State-Building, Power-Sharing Discourse, and Political Autonomy of Minorities within Ethno-Nationalist Gloom in Sri Lanka

  •  Mohammad Agus Yusoff    
  •  Athambawa Sarjoon    
  •  Abd Rashid Abdul Wahab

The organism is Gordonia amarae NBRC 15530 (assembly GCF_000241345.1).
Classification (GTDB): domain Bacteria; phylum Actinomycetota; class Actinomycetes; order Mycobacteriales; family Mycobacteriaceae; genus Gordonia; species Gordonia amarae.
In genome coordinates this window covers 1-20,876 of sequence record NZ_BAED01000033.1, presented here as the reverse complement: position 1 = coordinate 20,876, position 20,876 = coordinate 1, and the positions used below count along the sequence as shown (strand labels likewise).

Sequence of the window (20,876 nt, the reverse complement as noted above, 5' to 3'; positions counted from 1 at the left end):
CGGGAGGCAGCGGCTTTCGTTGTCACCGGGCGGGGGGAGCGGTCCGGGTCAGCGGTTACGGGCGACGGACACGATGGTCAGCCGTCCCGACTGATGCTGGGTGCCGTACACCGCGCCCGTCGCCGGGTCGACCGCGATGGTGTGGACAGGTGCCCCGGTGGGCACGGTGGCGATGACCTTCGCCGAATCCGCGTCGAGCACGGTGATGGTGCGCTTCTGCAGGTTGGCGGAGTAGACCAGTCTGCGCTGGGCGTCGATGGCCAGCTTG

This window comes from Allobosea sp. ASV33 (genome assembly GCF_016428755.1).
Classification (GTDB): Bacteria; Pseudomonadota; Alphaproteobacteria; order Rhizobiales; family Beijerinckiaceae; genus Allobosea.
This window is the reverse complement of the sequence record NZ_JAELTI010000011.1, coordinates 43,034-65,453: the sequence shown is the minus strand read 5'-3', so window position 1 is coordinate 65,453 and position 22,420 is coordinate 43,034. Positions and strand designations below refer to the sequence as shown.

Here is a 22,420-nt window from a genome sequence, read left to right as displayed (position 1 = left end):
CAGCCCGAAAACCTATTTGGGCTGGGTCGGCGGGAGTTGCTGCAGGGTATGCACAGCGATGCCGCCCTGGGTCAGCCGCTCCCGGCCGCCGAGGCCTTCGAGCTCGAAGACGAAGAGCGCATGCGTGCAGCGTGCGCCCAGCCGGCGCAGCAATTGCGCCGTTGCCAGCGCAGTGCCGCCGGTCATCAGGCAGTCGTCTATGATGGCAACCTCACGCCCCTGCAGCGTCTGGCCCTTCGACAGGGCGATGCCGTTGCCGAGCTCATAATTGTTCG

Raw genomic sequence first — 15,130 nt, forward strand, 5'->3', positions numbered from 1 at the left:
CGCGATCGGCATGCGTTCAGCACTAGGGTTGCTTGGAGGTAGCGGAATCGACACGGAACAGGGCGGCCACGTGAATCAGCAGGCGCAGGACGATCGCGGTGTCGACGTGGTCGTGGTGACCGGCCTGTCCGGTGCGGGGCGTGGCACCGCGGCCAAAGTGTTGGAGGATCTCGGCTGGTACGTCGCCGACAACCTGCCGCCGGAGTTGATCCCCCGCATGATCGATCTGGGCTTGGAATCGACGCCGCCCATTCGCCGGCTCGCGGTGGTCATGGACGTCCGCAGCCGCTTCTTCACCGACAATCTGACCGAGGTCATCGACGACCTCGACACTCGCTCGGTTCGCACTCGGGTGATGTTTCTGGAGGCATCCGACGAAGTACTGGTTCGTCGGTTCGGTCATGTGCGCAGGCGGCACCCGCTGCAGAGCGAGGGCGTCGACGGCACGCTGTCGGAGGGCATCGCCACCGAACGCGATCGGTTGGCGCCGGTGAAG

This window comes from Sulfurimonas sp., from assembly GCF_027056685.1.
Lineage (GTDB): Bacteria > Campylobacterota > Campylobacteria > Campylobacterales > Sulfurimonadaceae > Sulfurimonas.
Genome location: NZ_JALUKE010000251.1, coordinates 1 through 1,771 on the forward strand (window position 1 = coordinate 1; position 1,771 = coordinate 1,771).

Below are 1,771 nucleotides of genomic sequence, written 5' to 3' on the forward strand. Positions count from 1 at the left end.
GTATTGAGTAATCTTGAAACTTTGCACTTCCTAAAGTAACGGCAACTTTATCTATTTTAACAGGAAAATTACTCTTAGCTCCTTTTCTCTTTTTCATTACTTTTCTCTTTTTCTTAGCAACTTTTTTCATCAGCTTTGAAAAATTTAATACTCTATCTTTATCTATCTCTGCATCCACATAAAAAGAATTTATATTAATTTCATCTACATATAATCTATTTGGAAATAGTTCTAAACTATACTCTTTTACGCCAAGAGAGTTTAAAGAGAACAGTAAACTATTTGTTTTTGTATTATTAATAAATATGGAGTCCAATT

Positioning minority concerns within a power-sharing mechanism is a key issue that has been influential in Sri Lanka’s modern state-building process experimented from the later part of the colonial period. Throughout the post-independent era, most state-building projects were critically debated with regard to sharing political autonomy between the majority Sinhalese and the minorities. This study attempts to locate the claims and concerns of minorities seeking political autonomy in Sri Lanka’s state-building and power-sharing discourse. The study found that the state-building process in Sri Lanka has always been a struggle between establishing a majoritarian-ethno-nationalist hegemonic state system and preserving the right of minority ethnic groups to political power-sharing. The study further found that (a) insufficient emphasis given towards understanding power-sharing and federalism as a means to accommodate diverse interests and rights, including the political autonomy rights of minorities, (b) the opportunistic politics of opposition parties, and (c) the ethno-nationalist agenda of the majority Sinhalese were the major factors that have induced to undermine the minorities’ claims for political autonomy. The ultimate result of this is the continuous struggles by minorities to situate their political autonomy demands within Sri Lanka’s state-building and power-sharing discourse.

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